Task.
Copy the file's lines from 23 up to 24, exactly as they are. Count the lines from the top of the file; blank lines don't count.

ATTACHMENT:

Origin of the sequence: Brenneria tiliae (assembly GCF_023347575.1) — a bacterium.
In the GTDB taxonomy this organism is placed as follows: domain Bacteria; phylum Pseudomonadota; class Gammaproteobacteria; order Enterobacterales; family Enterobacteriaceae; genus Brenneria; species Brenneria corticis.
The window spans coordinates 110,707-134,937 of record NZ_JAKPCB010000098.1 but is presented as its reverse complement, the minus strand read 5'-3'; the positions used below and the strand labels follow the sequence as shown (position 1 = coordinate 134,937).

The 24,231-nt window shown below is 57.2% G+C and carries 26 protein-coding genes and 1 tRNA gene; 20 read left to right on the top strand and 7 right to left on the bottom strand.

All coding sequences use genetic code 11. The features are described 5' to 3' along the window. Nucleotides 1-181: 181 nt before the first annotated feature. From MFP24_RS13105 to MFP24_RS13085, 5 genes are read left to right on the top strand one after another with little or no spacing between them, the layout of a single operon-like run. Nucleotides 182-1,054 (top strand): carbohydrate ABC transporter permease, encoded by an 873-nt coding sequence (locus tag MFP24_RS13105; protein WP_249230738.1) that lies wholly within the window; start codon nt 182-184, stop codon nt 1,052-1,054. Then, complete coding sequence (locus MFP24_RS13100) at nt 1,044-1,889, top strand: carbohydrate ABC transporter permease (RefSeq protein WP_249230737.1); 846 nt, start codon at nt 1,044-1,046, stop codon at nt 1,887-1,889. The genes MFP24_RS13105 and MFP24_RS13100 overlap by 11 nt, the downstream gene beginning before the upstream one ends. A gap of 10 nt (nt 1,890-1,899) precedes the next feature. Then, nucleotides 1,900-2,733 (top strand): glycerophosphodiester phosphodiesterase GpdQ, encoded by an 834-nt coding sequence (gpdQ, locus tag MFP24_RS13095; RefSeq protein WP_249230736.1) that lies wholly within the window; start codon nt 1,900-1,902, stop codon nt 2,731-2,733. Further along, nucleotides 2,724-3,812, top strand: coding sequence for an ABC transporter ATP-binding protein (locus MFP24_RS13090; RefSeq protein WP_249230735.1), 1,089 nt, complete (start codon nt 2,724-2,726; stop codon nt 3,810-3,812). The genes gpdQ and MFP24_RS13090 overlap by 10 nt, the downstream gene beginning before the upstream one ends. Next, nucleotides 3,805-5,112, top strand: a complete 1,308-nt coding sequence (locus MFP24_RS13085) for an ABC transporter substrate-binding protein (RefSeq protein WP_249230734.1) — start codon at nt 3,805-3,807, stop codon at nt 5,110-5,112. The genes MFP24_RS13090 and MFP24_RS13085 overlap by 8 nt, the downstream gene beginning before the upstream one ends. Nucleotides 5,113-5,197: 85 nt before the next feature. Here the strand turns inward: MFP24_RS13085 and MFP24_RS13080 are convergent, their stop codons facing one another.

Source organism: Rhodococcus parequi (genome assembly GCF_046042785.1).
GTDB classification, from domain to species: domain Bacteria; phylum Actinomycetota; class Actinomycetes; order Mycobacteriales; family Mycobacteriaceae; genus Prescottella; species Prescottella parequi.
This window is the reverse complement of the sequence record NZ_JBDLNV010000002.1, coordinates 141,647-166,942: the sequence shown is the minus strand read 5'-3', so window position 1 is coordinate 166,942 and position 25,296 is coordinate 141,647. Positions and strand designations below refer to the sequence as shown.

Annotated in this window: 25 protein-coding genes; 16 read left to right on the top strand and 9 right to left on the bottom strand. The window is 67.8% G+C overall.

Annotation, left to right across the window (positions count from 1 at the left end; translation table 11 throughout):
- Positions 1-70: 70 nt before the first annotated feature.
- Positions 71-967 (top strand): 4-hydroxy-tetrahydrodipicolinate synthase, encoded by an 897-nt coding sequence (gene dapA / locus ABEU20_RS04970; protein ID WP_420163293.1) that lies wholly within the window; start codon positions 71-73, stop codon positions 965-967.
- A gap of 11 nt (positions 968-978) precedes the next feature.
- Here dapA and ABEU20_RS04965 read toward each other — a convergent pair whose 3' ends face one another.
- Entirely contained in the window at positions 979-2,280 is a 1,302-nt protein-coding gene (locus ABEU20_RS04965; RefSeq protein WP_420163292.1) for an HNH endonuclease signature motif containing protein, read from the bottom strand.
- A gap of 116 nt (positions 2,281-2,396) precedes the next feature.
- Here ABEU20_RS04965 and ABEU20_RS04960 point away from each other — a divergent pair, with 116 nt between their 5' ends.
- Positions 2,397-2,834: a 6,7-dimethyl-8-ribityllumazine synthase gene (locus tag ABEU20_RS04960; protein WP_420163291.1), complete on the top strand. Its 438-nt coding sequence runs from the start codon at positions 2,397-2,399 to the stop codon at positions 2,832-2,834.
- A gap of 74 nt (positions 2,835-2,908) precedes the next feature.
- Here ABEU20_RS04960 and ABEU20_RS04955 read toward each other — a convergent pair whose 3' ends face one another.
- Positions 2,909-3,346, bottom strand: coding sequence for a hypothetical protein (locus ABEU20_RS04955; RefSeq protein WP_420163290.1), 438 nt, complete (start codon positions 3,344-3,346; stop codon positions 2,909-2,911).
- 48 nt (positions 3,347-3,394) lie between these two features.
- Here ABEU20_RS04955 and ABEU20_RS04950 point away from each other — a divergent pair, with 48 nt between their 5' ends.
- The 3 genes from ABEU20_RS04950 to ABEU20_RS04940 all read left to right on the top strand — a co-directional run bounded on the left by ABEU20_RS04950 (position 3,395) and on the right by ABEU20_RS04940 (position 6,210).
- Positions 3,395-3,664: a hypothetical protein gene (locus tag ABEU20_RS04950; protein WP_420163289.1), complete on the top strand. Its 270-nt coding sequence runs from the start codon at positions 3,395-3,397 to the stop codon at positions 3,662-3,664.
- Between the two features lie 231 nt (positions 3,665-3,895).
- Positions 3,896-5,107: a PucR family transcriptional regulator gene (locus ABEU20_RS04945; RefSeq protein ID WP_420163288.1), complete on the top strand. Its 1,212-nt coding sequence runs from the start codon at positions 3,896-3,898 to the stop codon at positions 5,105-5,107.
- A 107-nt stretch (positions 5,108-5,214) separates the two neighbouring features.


- Here ABEU20_RS04955 and ABEU20_RS04950 point away from each other — a divergent pair, with 48 nt between their 5' ends.
- The 3 genes from ABEU20_RS04950 to ABEU20_RS04940 all read left to right on the top strand — a co-directional run bounded on the left by ABEU20_RS04950 (position 3,395) and on the right by ABEU20_RS04940 (position 6,210).